Hope Springs (2012) - Can't Stop the Movies
Can't Stop the Movies

Hope Springs (2012)

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Four feature films in and director David Frankel finds himself occupying a niche I didn't realize was missing from the multiplex.  Starting with The Devil Wears Prada he has established a respectable career of making sweet, quietly unassuming films for adults.  He's not going to win an award for being a master stylist anytime soon and, to be fair, Hope Springs could have used a little something extra but that's not really what the movie is about.

Instead, the movie is a rare and honest look at a marriage toward the end of two people's lives that is sad and hopeful.  I was surprised by how far the film was willing to go in portraying the difficulties of two people who have known each other forever trying to renew interest in each other for their final years.  The poster is probably the worst offense that this film has to offer what with the coy sideways glances of stars Tommy Lee Jones and Meryl Streep.  That suggests a smirkfest that the movie, thankfully, does not follow-through on.

Frankel still isn't much of a stylist. This is about as involved as his camerawork gets.

Part of the film's success is in it's simplicity.  Kay Soames (Streep), and her husband Arnold (Jones), have maintained a quiet marriage with few bumps but have settled into a routine that Kay would like to shake themselves out of.  After their one rough patch Arnold developed a sleep issue that caused them to move into separate rooms and there they have remained for several years.  Their relationship is clearly sturdy but Kay's attempts at rousing something different out of Arnold are met with the same kind of clinical analysis he brings to his accounting work.  If things aren't bad, why rock the boat?  But the boat must rock, lest we be left without a film, and she signs them up for a relationship seminar with Dr. Feld (Steve Carrell).

Carrell's appearance and subsequent performance tests the mettle of what this unassuming dramedy can accomplish.  He could play the buffoon as he has been called to do countless times but instead assumes a mantle of studious empathy with sweet effectiveness.  The scenes that form the brunt of the film, with the long-married couple trying to rebuild their relationship in front of this stranger, have laughter but are not played up for laughs.  The screenplay by Vanessa Taylor instead focuses on the little moments of recollection and discomfort when faced with someone whose professional career requires asking the kinds of embarrassing questions they've avoided for years.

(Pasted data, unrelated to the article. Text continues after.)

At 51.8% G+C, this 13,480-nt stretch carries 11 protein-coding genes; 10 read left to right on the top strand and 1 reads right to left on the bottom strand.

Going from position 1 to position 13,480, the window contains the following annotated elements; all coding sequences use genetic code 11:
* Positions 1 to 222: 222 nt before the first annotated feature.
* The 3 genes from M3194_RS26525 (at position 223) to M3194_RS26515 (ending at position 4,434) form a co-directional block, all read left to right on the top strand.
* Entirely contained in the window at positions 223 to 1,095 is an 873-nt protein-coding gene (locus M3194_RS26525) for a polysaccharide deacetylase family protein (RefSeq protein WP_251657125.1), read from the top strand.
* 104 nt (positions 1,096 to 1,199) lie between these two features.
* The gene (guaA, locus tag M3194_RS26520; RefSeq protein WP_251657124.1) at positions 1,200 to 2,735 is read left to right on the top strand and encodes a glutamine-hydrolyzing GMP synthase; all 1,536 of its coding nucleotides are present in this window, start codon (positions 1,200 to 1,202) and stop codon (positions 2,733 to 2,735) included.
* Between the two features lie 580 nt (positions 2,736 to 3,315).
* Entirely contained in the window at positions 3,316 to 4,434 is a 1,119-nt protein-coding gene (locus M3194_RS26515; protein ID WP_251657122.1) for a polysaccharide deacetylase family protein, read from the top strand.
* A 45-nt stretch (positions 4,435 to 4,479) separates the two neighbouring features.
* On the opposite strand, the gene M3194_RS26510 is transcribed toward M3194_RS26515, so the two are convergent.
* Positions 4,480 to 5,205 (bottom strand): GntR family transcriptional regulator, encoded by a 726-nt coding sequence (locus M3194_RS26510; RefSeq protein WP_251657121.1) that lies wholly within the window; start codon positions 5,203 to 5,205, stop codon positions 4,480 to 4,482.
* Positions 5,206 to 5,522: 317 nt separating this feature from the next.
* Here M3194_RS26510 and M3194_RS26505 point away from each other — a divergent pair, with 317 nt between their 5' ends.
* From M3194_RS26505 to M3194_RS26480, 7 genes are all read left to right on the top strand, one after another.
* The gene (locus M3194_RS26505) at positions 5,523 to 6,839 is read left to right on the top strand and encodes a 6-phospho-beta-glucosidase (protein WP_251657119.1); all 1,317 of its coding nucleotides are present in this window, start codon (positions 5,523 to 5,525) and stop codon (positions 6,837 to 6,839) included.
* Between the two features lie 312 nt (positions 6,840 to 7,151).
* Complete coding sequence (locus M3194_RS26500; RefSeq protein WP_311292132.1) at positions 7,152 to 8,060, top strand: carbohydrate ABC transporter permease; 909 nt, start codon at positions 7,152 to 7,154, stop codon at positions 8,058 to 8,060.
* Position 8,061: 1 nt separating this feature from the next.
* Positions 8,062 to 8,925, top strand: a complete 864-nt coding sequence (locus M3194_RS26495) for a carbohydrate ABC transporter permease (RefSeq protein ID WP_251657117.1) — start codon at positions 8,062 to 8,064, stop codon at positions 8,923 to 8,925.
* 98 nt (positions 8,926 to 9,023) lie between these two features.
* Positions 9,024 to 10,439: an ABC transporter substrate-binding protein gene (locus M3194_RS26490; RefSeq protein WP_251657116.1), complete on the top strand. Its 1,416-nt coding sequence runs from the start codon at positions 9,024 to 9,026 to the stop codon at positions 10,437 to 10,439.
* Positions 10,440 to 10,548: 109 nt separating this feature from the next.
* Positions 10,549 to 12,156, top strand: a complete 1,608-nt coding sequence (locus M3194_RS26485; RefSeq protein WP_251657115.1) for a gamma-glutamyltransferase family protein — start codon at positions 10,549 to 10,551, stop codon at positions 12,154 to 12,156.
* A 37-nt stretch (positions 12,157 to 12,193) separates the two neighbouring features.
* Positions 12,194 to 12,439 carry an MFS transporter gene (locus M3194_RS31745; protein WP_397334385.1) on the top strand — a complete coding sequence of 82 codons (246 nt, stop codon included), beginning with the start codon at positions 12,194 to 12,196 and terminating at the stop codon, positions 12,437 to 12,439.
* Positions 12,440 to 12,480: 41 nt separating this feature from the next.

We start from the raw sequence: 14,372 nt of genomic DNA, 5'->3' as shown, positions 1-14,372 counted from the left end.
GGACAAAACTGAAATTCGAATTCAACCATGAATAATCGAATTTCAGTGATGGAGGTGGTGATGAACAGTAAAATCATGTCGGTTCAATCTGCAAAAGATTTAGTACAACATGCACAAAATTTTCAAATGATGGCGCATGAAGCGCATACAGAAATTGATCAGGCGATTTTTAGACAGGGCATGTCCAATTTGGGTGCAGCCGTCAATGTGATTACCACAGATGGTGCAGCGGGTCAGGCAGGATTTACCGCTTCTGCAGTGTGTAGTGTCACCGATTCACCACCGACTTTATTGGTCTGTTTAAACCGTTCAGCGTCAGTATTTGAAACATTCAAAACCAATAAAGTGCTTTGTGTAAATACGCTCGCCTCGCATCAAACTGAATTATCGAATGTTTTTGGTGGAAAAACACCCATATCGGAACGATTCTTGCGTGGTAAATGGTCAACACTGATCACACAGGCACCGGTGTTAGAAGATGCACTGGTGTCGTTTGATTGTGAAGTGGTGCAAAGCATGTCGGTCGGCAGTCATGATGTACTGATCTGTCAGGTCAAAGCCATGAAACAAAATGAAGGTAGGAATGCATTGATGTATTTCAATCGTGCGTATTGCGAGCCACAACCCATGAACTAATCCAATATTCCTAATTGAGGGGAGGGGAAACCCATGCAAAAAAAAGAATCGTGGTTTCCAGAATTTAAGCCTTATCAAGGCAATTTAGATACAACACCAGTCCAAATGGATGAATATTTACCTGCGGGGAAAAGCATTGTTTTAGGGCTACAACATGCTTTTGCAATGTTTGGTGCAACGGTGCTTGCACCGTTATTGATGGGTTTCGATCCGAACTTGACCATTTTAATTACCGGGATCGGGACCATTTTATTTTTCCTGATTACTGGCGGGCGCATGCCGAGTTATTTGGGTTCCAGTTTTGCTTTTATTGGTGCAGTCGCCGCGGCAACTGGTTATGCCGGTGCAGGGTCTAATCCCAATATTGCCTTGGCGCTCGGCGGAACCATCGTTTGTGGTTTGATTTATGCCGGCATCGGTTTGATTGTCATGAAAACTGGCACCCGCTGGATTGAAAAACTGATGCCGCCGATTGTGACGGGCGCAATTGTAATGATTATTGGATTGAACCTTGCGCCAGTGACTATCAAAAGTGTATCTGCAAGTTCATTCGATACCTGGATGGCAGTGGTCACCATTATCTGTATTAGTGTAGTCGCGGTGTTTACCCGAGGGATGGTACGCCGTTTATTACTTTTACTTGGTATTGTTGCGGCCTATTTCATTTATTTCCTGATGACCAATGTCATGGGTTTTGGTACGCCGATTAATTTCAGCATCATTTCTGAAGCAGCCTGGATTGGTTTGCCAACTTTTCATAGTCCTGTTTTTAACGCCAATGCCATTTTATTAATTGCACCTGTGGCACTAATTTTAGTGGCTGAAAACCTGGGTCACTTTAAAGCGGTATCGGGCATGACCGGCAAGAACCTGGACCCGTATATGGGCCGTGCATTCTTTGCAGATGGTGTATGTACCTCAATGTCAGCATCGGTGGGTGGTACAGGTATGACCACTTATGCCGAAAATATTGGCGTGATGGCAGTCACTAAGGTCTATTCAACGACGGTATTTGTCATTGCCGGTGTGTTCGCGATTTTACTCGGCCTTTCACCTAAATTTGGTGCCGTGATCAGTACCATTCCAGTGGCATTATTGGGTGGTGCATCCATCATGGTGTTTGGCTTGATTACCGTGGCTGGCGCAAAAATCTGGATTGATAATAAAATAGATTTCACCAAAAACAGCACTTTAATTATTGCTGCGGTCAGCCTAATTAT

But while Taylor's screenplay forgoes big laughs to give quieter moments it cycles back to those performances that give the film it's full effectiveness.  Frankel, if nothing else, has built his career on eliciting great warmth from his performers and taking the situations they are in realistically and seriously (which is part of what made so many people walk away from Marley and Me so upset).  Streep does what she always does and for fans of her other films they'll be satisfied.  I've never been a huge Streep fan and while there are too many scenes of her staring thoughtfully into the night they are balanced nicely by a number of happily nervous tics brought forth in the seminar.

Carrell, like the others, avoid the obvious temptations of their characters and instead infuse them with humor, respect, and empathy.

The real gem is Jones, who gives one of the most adorably awkward performances of the year.  He punctuates his opinions by stretching the final syllable and stopping suddenly, he fidgets around trying to get used to his wife again, and stumbles as he tries to be romantic for the first time in years.  Jones makes Arnold the kind of guy who never gave his sweet side a real chance because life conveniently worked itself around that, but the little smiles and quick pauses for reflection when he finally shares his fantasies and sexual memories are very charming.

Hope Springs is another quiet success for Frankel.  It doesn't seem like he's going to adopt much of a style beyond pointing the camera while people sit and talk but he's got the sense not to push these characters into dramatic excess.  Sometimes the biggest problems get to be dealt with patience and good humor instead of pratfalls and pointless sex scenes.  There's quiet laughs and honesty to be had in just seeing two good people struggle to rediscover each other.  That's good enough.

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Hope Springs (2012)

Directed by David Frankel.
Screenplay written by Vanessa Taylor.
Starring Meryl Streep, Tommy Lee Jones, and Steve Carrell.

Posted by Andrew

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